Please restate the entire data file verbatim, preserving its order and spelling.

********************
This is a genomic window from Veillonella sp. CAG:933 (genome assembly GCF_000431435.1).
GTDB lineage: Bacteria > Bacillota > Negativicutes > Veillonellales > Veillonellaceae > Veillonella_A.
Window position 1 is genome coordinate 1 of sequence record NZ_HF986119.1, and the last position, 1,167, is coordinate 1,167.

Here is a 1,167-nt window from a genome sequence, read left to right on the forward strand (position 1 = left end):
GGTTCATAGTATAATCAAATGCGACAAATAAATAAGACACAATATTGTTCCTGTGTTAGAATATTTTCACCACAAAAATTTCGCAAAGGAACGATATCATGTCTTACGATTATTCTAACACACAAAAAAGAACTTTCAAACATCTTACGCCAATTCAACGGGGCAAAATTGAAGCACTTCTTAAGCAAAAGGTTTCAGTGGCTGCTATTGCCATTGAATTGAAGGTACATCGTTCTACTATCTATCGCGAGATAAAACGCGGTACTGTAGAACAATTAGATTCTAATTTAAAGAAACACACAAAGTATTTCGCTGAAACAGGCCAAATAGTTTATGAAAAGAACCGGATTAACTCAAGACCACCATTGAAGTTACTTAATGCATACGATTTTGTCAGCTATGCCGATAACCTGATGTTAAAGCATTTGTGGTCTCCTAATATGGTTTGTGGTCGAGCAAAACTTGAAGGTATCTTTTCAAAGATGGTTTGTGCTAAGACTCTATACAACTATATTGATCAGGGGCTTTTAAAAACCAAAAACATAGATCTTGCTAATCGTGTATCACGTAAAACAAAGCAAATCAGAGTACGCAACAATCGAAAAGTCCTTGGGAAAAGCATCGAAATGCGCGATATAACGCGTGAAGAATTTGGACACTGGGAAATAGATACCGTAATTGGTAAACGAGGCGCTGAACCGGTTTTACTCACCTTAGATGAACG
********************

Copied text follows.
This is a genomic window from Veillonella sp. CAG:933 (genome assembly GCF_000431435.1).
GTDB lineage: Bacteria > Bacillota > Negativicutes > Veillonellales > Veillonellaceae > Veillonella_A.
Window position 1 is genome coordinate 1 of sequence record NZ_HF986119.1, and the last position, 1,167, is coordinate 1,167.

Here is a 1,167-nt window from a genome sequence, read left to right on the forward strand (position 1 = left end):
GGTTCATAGTATAATCAAATGCGACAAATAAATAAGACACAATATTGTTCCTGTGTTAGAATATTTTCACCACAAAAATTTCGCAAAGGAACGATATCATGTCTTACGATTATTCTAACACACAAAAAAGAACTTTCAAACATCTTACGCCAATTCAACGGGGCAAAATTGAAGCACTTCTTAAGCAAAAGGTTTCAGTGGCTGCTATTGCCATTGAATTGAAGGTACATCGTTCTACTATCTATCGCGAGATAAAACGCGGTACTGTAGAACAATTAGATTCTAATTTAAAGAAACACACAAAGTATTTCGCTGAAACAGGCCAAATAGTTTATGAAAAGAACCGGATTAACTCAAGACCACCATTGAAGTTACTTAATGCATACGATTTTGTCAGCTATGCCGATAACCTGATGTTAAAGCATTTGTGGTCTCCTAATATGGTTTGTGGTCGAGCAAAACTTGAAGGTATCTTTTCAAAGATGGTTTGTGCTAAGACTCTATACAACTATATTGATCAGGGGCTTTTAAAAACCAAAAACATAGATCTTGCTAATCGTGTATCACGTAAAACAAAGCAAATCAGAGTACGCAACAATCGAAAAGTCCTTGGGAAAAGCATCGAAATGCGCGATATAACGCGTGAAGAATTTGGACACTGGGAAATAGATACCGTAATTGGTAAACGAGGCGCTGAACCGGTTTTACTCACCTTAGATGAACG